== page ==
A Guest post from Jonathan Reid Surovell Texas State University and APUS
There’s empirical evidence that argument mapping’s well established efficacy for teaching critical thinking carries over to online courses (Dwyer, Hogan and Stewart 2012).
This evidence comes from observing a course in which argument mapping was taught primarily through exercises that students submit to the instructor. But it’s worth exploring other ways to get online students mapping arguments. One of the main challenges of online teaching is fostering a sense of community through student-student interaction. Weekly discussion forums are for this reason widely used in online course design. But many instructors may feel that assigning too many individual exercises leaves them with too little of their students’ time to also assign substantial weekly discussion forum posts.
Here’s a template for a discussion-forum prompt that aims to meet both of these objectives at once: it marries argument mapping (parts 2, 4, and 5 of the prompt) with elements of the Kolb cycle, an influential approach to increasing student engagement (part 1).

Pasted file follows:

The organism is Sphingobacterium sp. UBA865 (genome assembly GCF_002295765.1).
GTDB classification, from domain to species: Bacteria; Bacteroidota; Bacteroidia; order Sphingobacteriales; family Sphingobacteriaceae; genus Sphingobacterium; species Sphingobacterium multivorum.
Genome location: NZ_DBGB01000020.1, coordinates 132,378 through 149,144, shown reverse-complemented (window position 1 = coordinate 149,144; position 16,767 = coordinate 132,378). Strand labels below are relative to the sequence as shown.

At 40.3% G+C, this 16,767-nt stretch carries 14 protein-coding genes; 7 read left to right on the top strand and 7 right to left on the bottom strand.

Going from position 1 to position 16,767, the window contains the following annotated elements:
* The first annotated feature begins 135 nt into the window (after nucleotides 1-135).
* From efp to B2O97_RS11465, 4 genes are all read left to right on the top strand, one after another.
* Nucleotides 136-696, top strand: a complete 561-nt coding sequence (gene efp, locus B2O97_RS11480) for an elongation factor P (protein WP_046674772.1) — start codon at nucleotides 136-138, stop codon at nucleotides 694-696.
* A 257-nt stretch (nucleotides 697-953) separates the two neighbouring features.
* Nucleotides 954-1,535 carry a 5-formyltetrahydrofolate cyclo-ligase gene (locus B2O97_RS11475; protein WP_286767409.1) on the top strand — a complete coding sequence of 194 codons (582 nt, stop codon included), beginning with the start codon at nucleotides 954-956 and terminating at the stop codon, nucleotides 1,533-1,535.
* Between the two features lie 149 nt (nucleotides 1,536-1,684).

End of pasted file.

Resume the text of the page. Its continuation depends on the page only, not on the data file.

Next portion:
I use this prompt in a first-year philosophy course satisfying a general education requirement.
My impression is that prompts based on this template have produced much better student work and engagement than my earlier discussion-forum prompts, which lacked either an argument mapping or a Kolb cycle component. I’ve found that encouraging students to start by connecting the readings to their own experiences does get them more engaged and interested, as Kolb claimed. (That’s not a surprising finding, but I didn’t make it until I heard about Kolb.) And I find that using argument mapping enables me to more effectively communicate that I want a certain amount of structure in students’ own arguments—not just a sentence or two—and that this leads students to actually produce more structured arguments.
For step 2 of the prompt template, the instructor will have to provide a pair of passages, drawn from the assigned readings, that lend themselves to being mapped. This is labor-intensive but worth it.
Rationale map 1:
Rationale map 2:
I included part 5, which instructs students to reflect on their mistakes, because we know that students benefit from re-thinking their work after submitting it. It’s not surprising, therefore, that the exercises in the course studied by Dwyer, Hogan, and Stewart (2012), which produced impressive gains in students’ critical thinking skills, instructed students to do this kind of self-reflection.
Dwyer, Christopher P, Michael J Hogan, and Ian Stewart. "An evaluation of argument mapping as a method of enhancing critical thinking performance in e-learning environments." Metacognition Learning 7 (2012): 219-44.
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